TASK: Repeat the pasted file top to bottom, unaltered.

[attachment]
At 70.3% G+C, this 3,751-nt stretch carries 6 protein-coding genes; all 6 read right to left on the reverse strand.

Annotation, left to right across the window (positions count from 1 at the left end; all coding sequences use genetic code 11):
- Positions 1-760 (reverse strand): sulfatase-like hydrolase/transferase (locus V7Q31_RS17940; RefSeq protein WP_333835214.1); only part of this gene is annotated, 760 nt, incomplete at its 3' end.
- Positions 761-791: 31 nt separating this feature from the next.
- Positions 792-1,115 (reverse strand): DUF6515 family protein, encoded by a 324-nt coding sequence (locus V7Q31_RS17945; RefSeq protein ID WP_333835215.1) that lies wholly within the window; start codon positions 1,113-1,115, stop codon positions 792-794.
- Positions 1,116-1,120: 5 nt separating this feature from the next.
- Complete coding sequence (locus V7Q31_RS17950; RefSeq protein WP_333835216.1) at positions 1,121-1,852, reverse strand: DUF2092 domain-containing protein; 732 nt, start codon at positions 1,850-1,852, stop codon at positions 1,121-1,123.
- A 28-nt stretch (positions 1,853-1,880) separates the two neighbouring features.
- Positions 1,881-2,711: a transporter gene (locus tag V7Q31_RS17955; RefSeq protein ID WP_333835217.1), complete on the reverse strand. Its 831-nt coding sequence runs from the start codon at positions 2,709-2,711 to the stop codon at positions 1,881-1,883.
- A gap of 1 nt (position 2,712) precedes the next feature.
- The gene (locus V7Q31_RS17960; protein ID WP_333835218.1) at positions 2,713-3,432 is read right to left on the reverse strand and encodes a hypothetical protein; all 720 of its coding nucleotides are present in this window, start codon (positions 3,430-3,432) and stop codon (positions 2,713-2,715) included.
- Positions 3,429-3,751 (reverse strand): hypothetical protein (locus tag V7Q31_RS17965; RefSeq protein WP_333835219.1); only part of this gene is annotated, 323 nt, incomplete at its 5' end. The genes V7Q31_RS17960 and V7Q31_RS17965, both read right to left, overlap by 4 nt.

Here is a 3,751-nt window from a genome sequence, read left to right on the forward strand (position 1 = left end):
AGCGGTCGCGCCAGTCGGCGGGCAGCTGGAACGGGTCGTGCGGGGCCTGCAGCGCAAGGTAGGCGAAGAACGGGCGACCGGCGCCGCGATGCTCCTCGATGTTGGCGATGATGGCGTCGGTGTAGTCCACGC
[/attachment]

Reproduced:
At 70.3% G+C, this 3,751-nt stretch carries 6 protein-coding genes; all 6 read right to left on the reverse strand.

Annotation, left to right across the window (positions count from 1 at the left end; all coding sequences use genetic code 11):
- Positions 1-760 (reverse strand): sulfatase-like hydrolase/transferase (locus V7Q31_RS17940; RefSeq protein WP_333835214.1); only part of this gene is annotated, 760 nt, incomplete at its 3' end.
- Positions 761-791: 31 nt separating this feature from the next.
- Positions 792-1,115 (reverse strand): DUF6515 family protein, encoded by a 324-nt coding sequence (locus V7Q31_RS17945; RefSeq protein ID WP_333835215.1) that lies wholly within the window; start codon positions 1,113-1,115, stop codon positions 792-794.
- Positions 1,116-1,120: 5 nt separating this feature from the next.
- Complete coding sequence (locus V7Q31_RS17950; RefSeq protein WP_333835216.1) at positions 1,121-1,852, reverse strand: DUF2092 domain-containing protein; 732 nt, start codon at positions 1,850-1,852, stop codon at positions 1,121-1,123.
- A 28-nt stretch (positions 1,853-1,880) separates the two neighbouring features.
- Positions 1,881-2,711: a transporter gene (locus tag V7Q31_RS17955; RefSeq protein ID WP_333835217.1), complete on the reverse strand. Its 831-nt coding sequence runs from the start codon at positions 2,709-2,711 to the stop codon at positions 1,881-1,883.
- A gap of 1 nt (position 2,712) precedes the next feature.
- The gene (locus V7Q31_RS17960; protein ID WP_333835218.1) at positions 2,713-3,432 is read right to left on the reverse strand and encodes a hypothetical protein; all 720 of its coding nucleotides are present in this window, start codon (positions 3,430-3,432) and stop codon (positions 2,713-2,715) included.
- Positions 3,429-3,751 (reverse strand): hypothetical protein (locus tag V7Q31_RS17965; RefSeq protein WP_333835219.1); only part of this gene is annotated, 323 nt, incomplete at its 5' end. The genes V7Q31_RS17960 and V7Q31_RS17965, both read right to left, overlap by 4 nt.

Here is a 3,751-nt window from a genome sequence, read left to right on the forward strand (position 1 = left end):
AGCGGTCGCGCCAGTCGGCGGGCAGCTGGAACGGGTCGTGCGGGGCCTGCAGCGCAAGGTAGGCGAAGAACGGGCGACCGGCGCCGCGATGCTCCTCGATGTTGGCGATGATGGCGTCGGTGTAGTCCACGC